Twitter had started showing sponsored ads in the profile stream some time ago, not much different from what Facebook is doing. The move didn’t sit well with Twitter users, so what will happen with Facebook? This answer still relies on user acceptance and Facebook’s ability to target their sponsored stories at the right audience. In addition, if Facebook can maintain the quality of its advertisers’ sponsored stories, then there is a chance that people will be receptive of and eventually enjoy seeing the ads in their profile and news feeds. Advertisers would also be pushed to be more creative when producing sponsored stories, especially to engage users who aren’t already fans of their brand. On the flip side, there is a possibility that users may respond negatively to these premium ads, particularly if news feeds start becoming more of a stream of sponsored ads rather than real activity feeds from their friends. The integration would play a huge role in determining its outcome.

Branching out

Some sources says that Facebook may start serving ads on third-party websites (like Google Ad Services do), as Erin Egan, Facebook’s head of Privacy Policy said in a web chat, "We’ve always said in the data use policy that we may serve ads off Facebook and we may use that same information to serve you an ad off Facebook," she said. What this means is that with the data that Facebook has about its users – and we are talking about a lot of data here: the interests, the likes, the apps they prefer, the games that they play – they can provide targeted ads based on this vault of information. Similarly they can use this data to deliver ads to you outside of Facebook.

The outcome would be something like this: if you release a status update about liking a particular brand of tablet on Facebook, whenever you surf on other websites you visit (websites that opted for Facebook third-party ads of course), you will see ads that are related to your preferred brand of laptops. And that’s not all, every bit of information you post on Facebook can be used to build a profile of your interests that can be utilized by advertisers via Facebook to serve you with ads that fit your interest profile. Hopefully if that happens, Facebook would think of something innovative to make these ads user-friendly without messing with user privacy.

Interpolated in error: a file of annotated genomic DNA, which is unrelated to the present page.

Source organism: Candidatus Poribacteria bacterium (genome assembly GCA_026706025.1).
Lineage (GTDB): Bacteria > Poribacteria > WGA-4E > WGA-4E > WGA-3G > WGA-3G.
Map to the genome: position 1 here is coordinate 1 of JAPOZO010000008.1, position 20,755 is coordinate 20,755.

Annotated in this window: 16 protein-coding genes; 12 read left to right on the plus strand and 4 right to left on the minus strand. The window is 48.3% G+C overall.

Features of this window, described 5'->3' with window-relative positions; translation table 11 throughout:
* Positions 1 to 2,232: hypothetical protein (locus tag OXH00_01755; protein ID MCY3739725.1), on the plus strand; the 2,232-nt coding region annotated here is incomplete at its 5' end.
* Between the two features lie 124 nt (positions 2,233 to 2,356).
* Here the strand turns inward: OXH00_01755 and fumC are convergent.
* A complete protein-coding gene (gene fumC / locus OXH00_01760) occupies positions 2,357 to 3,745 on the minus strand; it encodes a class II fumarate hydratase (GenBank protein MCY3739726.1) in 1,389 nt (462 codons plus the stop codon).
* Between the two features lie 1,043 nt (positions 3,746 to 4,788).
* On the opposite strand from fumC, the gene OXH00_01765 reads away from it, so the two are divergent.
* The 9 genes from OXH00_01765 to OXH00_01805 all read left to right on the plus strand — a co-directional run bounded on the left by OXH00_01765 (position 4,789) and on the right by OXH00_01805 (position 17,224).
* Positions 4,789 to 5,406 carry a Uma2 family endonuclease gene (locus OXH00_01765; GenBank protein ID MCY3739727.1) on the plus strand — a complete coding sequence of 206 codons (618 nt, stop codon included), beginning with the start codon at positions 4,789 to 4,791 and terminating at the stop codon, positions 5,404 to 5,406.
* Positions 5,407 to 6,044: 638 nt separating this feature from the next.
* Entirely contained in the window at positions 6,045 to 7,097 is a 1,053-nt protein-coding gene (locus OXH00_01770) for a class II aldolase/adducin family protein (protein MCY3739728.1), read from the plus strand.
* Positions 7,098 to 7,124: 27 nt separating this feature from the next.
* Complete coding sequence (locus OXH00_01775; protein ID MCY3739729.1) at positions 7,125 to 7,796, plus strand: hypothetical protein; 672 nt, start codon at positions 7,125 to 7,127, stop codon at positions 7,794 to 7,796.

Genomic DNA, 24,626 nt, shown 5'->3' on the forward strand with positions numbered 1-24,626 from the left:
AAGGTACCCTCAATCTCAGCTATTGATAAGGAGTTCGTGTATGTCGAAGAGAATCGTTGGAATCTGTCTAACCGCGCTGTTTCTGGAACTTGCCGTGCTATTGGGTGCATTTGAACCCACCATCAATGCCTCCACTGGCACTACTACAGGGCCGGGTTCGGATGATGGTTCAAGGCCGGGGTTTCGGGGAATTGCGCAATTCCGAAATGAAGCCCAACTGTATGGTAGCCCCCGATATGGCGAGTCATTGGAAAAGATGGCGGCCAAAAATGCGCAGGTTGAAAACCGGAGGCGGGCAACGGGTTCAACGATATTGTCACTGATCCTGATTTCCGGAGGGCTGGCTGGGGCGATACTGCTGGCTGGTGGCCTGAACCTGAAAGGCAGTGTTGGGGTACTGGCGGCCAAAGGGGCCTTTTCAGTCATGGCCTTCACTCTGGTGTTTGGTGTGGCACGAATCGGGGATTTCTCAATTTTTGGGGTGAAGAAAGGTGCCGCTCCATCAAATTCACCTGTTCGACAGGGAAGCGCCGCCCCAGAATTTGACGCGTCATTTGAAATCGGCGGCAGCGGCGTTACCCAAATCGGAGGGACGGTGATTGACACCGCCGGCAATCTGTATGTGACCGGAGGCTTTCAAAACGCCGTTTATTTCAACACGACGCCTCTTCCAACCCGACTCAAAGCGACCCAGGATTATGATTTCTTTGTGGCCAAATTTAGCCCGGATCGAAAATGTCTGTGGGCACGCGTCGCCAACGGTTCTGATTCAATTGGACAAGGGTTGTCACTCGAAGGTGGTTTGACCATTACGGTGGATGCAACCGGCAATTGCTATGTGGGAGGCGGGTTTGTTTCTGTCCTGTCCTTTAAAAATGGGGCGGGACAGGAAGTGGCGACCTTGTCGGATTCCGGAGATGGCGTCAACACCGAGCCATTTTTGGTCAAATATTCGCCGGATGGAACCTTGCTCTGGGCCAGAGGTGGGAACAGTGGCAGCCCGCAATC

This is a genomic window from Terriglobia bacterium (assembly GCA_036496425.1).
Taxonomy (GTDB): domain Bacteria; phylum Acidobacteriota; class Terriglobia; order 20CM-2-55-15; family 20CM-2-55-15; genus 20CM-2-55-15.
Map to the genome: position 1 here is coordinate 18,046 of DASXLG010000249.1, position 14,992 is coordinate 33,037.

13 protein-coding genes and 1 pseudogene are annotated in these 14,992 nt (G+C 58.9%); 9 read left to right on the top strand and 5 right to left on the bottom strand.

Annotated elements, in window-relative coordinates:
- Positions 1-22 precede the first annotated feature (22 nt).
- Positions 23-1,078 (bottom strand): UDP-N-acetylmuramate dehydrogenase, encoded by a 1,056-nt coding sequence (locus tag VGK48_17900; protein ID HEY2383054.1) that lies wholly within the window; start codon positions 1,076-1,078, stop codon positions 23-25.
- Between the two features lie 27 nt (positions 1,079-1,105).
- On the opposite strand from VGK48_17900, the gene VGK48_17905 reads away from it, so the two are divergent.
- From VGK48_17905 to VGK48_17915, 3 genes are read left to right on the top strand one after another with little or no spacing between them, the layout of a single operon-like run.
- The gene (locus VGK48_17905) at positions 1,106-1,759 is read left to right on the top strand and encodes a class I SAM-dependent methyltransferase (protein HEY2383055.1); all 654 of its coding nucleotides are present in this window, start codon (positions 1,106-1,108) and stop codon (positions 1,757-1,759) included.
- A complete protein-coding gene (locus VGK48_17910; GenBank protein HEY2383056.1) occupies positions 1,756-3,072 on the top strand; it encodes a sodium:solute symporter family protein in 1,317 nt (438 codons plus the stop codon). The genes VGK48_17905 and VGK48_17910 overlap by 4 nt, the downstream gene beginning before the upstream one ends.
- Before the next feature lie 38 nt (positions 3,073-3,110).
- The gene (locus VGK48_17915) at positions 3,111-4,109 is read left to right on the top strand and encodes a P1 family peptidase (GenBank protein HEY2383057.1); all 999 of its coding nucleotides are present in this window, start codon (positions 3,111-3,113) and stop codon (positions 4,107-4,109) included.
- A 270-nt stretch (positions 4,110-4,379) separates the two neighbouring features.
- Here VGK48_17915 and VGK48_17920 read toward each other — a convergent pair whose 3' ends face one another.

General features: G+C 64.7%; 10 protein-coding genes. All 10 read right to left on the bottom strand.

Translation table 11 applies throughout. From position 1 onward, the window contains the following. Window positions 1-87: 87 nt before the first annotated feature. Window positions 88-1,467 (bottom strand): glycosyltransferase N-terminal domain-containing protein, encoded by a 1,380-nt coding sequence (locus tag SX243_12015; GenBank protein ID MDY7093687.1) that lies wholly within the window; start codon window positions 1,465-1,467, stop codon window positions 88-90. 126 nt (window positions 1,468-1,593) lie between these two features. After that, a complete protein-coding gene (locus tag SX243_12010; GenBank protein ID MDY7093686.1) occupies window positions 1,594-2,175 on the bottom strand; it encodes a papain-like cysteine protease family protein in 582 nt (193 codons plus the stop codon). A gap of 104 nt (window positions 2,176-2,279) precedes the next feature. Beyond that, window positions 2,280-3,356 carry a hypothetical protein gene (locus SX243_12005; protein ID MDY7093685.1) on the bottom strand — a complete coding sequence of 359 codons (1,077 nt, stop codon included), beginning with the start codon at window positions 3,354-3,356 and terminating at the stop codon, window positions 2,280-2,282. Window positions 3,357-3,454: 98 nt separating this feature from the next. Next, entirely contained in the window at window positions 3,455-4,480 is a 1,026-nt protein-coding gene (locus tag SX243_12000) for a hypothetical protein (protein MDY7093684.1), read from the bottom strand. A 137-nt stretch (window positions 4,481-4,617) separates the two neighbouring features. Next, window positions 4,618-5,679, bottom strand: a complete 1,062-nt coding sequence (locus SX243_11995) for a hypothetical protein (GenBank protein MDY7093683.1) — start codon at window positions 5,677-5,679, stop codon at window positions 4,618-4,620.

Developing a mobile site

Over half of its users use Facebook via mobile products. It’s only logical for Facebook to further develop its mobile ad platform to increase potential revenue. The common practice would be to serve ads at the launching of an app at the bottom of the screen. However, there is also the different operating systems to conform to, and then the different screen sizes of smartphones and tablets to adhere to; it is going to be a challenge. Also a problem is the limited room developers have to play with. Do you serve full screen ads or park your ads to one side of the screen? There is a need for an innovative strategy to be put to good use before Facebook penetrates the mobile platform.

It’s also no coincidence that Facebook bought Instagram for a whopping $1 billion then acquired Face.com, a facial recognition technology two months later. Will Facebook come up with a new way for social interaction enabling faster face-tagging for an on-the-go photo-sharing experience? Facebook has changed the face of social media before, what’s to stop it from changing the status quo?